Jun 13, 2017

YouTube strikes deal with music creators over performance rights

Youtube Rego Korosi via Flickr CC

YouTube has come to a multi-year agreement with the trade group that represents music creatives to ensure music creators, publishers and songwriters are fairly compensated for the use of their music on YouTube. The agreement leverages YouTube's data exchange and the American Society of Composers, Authors and Publishers (ASCAP)'s music database to better identify proprietary works on YouTube to be able to create more monetization opportunities and transparency for artists.

Why it matters: The partnership is one of a few steps YouTube has taken to ensure it maintains a good relationship with the publishers that it relies on for popular content distribution. Similar efforts are being made by other major content distributors, like Apple News, Facebook, etc., to ensure that publishers continue to find value in sharing their content on big platforms.

Publisher priorities: YouTube has taken action in the past to ensure it doesn't disrupt its relationships with the music industry. The tech giant settled with a different body, the National Music Publishers Association, in December over unpaid music royalties following backlash for allowing users to post artists' work without proper licensing and attribution and not removing that content quickly enough. YouTube announced in December that it paid out over $1 billion over the course of a year to the music industry from advertising alone.

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America's future looks a lot like Nevada

Illustration: Sarah Grillo/Axios

Today's Nevada caucus will foreshadow the future of American politics well beyond 2020.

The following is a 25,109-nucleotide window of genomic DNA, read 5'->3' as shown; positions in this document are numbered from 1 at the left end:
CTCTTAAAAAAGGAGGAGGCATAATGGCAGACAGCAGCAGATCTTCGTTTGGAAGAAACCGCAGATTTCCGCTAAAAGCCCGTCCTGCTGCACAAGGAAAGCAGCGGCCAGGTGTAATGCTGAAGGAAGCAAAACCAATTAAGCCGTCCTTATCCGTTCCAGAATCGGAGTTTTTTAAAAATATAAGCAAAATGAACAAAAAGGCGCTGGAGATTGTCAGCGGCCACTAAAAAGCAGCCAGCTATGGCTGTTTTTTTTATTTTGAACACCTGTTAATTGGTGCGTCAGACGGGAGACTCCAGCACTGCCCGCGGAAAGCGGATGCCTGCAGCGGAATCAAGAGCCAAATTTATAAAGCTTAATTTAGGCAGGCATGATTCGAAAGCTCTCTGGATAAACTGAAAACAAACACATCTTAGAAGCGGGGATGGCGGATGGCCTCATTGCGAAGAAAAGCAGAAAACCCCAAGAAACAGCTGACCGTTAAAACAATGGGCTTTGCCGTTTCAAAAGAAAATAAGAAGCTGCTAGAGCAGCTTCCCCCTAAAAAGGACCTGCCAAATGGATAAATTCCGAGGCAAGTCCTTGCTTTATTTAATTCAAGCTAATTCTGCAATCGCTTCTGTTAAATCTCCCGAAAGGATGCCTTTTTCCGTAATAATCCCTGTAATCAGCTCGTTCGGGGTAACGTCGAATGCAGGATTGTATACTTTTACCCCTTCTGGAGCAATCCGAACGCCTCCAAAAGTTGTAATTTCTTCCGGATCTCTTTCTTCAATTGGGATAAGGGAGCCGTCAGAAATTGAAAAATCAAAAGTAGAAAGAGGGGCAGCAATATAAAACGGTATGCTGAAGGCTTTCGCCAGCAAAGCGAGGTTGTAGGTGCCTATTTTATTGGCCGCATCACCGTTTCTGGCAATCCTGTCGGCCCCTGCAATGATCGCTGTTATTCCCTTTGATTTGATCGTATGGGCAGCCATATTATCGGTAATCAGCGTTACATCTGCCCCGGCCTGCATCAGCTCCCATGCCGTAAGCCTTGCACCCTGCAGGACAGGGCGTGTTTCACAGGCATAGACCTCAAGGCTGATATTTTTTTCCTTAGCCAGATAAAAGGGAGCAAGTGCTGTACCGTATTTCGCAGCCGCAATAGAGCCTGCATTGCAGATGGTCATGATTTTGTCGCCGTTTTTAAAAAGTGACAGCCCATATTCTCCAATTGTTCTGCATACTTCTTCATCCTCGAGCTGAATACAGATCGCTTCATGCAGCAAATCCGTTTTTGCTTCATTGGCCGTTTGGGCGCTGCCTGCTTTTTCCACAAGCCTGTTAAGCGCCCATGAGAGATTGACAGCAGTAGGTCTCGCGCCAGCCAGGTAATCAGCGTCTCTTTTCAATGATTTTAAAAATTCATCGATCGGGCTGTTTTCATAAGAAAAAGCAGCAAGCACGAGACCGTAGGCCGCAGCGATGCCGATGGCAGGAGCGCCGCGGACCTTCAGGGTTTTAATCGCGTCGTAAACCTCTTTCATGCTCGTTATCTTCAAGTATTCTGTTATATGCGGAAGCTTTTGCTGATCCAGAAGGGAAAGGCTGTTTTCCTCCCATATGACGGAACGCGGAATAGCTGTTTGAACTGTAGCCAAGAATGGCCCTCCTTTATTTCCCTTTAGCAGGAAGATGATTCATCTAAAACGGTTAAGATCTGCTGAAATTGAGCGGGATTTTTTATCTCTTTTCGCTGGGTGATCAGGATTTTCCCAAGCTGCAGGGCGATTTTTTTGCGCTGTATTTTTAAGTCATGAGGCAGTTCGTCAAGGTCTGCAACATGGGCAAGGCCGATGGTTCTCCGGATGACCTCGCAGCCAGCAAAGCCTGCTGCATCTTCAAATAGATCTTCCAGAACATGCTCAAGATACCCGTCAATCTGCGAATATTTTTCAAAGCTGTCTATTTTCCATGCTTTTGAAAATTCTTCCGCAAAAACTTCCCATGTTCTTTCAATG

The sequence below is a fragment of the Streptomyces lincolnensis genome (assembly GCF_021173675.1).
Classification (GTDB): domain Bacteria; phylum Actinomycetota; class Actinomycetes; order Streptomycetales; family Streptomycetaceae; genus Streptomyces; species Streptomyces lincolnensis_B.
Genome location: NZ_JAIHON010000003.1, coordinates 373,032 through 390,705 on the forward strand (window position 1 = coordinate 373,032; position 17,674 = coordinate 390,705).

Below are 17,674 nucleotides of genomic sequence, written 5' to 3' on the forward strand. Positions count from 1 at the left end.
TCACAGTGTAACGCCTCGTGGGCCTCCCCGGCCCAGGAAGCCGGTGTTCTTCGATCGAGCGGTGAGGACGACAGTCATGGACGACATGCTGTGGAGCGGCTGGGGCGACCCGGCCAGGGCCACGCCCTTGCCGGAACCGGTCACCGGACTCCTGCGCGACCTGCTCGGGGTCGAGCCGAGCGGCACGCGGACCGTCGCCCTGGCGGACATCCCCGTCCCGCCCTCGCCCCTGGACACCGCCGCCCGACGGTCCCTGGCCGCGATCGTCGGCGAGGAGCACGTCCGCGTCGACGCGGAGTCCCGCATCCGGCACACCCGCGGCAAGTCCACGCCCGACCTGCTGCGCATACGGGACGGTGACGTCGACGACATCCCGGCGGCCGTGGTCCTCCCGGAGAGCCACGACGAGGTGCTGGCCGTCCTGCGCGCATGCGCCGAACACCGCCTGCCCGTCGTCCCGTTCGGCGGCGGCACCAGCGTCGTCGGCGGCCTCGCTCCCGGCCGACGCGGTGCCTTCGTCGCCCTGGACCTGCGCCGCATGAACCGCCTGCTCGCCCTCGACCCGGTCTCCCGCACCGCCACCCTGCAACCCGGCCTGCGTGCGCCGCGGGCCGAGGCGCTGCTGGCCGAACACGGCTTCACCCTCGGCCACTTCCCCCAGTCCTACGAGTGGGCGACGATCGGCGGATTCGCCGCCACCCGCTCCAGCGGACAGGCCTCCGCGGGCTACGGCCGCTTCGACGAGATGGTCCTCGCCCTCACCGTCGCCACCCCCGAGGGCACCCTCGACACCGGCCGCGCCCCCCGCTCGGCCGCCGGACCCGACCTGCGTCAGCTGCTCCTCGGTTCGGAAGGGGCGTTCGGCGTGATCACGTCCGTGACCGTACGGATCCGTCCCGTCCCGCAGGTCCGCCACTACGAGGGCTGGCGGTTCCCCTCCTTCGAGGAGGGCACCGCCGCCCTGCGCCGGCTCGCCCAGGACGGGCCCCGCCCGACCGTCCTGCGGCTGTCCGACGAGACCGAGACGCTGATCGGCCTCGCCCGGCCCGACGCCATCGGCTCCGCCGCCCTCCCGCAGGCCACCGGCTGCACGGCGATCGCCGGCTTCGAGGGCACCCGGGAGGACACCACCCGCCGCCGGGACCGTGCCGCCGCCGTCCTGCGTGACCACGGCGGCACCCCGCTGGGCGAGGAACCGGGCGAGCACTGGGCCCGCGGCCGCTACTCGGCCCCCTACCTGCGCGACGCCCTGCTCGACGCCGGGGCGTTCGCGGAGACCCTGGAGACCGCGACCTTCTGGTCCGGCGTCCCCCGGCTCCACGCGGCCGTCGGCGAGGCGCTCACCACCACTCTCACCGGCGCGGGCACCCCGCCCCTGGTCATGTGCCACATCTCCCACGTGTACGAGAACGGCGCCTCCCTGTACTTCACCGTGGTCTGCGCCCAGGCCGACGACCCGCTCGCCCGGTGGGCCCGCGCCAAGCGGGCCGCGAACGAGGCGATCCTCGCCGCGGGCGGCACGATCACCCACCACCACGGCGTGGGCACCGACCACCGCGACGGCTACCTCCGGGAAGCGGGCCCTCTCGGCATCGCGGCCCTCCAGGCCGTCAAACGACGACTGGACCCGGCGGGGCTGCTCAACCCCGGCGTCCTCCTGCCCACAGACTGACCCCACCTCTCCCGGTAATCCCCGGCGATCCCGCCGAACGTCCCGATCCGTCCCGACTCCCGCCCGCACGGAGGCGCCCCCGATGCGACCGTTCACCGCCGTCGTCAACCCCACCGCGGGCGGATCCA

Why it matters: The U.S. is in the midst of a demographic transformation, and the country's future looks a lot like Nevada's present. Today's results, in addition to shaping the 2020 race, will help tell us where politics is headed in a rapidly changing country.

Coronavirus spreads to more countries, and U.S. ups its case count

Data: The Center for Systems Science and Engineering at Johns Hopkins, the CDC, and China's Health Ministry. Note: China numbers are for the mainland only and U.S. numbers include repatriated citizens.

The novel coronavirus continues to spread to more nations, and the U.S. reports a doubling of its confirmed cases to 34 — while noting those are mostly due to repatriated citizens, emphasizing there's no "community spread" yet in the U.S. Meanwhile, Italy reported its first virus-related death on Friday.

The big picture: COVID-19 has now killed at least 2,359 people and infected more than 77,000 others, mostly in mainland China. New countries to announce infections recently include Israel, Lebanon and Iran.

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